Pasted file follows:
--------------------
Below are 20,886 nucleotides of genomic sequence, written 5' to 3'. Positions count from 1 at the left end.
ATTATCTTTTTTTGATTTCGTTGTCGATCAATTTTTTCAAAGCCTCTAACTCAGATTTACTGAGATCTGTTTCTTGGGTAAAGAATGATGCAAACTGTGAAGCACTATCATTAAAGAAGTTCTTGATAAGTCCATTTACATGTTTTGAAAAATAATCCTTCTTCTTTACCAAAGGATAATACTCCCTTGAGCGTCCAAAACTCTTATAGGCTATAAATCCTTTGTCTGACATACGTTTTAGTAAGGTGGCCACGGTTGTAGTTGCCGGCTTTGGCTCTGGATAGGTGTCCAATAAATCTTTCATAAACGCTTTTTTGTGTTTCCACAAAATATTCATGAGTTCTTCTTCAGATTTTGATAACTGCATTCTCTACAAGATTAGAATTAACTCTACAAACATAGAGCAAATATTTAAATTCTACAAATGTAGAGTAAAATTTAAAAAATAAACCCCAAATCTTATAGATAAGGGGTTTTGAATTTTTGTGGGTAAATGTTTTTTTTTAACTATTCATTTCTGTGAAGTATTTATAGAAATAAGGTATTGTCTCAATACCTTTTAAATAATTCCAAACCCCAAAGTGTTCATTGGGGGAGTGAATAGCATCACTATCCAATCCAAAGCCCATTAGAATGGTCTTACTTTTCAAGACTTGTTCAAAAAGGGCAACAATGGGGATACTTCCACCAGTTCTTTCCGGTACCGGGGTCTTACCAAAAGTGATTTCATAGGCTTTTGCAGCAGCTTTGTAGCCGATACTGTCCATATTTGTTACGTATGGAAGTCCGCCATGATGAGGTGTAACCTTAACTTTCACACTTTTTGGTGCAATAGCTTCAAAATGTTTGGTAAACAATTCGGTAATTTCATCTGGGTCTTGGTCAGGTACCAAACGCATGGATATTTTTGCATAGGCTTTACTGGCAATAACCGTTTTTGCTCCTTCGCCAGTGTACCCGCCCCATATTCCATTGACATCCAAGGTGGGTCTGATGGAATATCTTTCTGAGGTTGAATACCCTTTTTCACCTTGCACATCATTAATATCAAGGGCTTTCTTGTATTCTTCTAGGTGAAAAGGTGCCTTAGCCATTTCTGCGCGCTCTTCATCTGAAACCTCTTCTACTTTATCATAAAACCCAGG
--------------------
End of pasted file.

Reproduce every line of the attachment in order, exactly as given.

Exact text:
Below are 20,886 nucleotides of genomic sequence, written 5' to 3'. Positions count from 1 at the left end.
ATTATCTTTTTTTGATTTCGTTGTCGATCAATTTTTTCAAAGCCTCTAACTCAGATTTACTGAGATCTGTTTCTTGGGTAAAGAATGATGCAAACTGTGAAGCACTATCATTAAAGAAGTTCTTGATAAGTCCATTTACATGTTTTGAAAAATAATCCTTCTTCTTTACCAAAGGATAATACTCCCTTGAGCGTCCAAAACTCTTATAGGCTATAAATCCTTTGTCTGACATACGTTTTAGTAAGGTGGCCACGGTTGTAGTTGCCGGCTTTGGCTCTGGATAGGTGTCCAATAAATCTTTCATAAACGCTTTTTTGTGTTTCCACAAAATATTCATGAGTTCTTCTTCAGATTTTGATAACTGCATTCTCTACAAGATTAGAATTAACTCTACAAACATAGAGCAAATATTTAAATTCTACAAATGTAGAGTAAAATTTAAAAAATAAACCCCAAATCTTATAGATAAGGGGTTTTGAATTTTTGTGGGTAAATGTTTTTTTTTAACTATTCATTTCTGTGAAGTATTTATAGAAATAAGGTATTGTCTCAATACCTTTTAAATAATTCCAAACCCCAAAGTGTTCATTGGGGGAGTGAATAGCATCACTATCCAATCCAAAGCCCATTAGAATGGTCTTACTTTTCAAGACTTGTTCAAAAAGGGCAACAATGGGGATACTTCCACCAGTTCTTTCCGGTACCGGGGTCTTACCAAAAGTGATTTCATAGGCTTTTGCAGCAGCTTTGTAGCCGATACTGTCCATATTTGTTACGTATGGAAGTCCGCCATGATGAGGTGTAACCTTAACTTTCACACTTTTTGGTGCAATAGCTTCAAAATGTTTGGTAAACAATTCGGTAATTTCATCTGGGTCTTGGTCAGGTACCAAACGCATGGATATTTTTGCATAGGCTTTACTGGCAATAACCGTTTTTGCTCCTTCGCCAGTGTACCCGCCCCATATTCCATTGACATCCAAGGTGGGTCTGATGGAATATCTTTCTGAGGTTGAATACCCTTTTTCACCTTGCACATCATTAATATCAAGGGCTTTCTTGTATTCTTCTAGGTGAAAAGGTGCCTTAGCCATTTCTGCGCGCTCTTCATCTGAAACCTCTTCTACTTTATCATAAAACCCAGG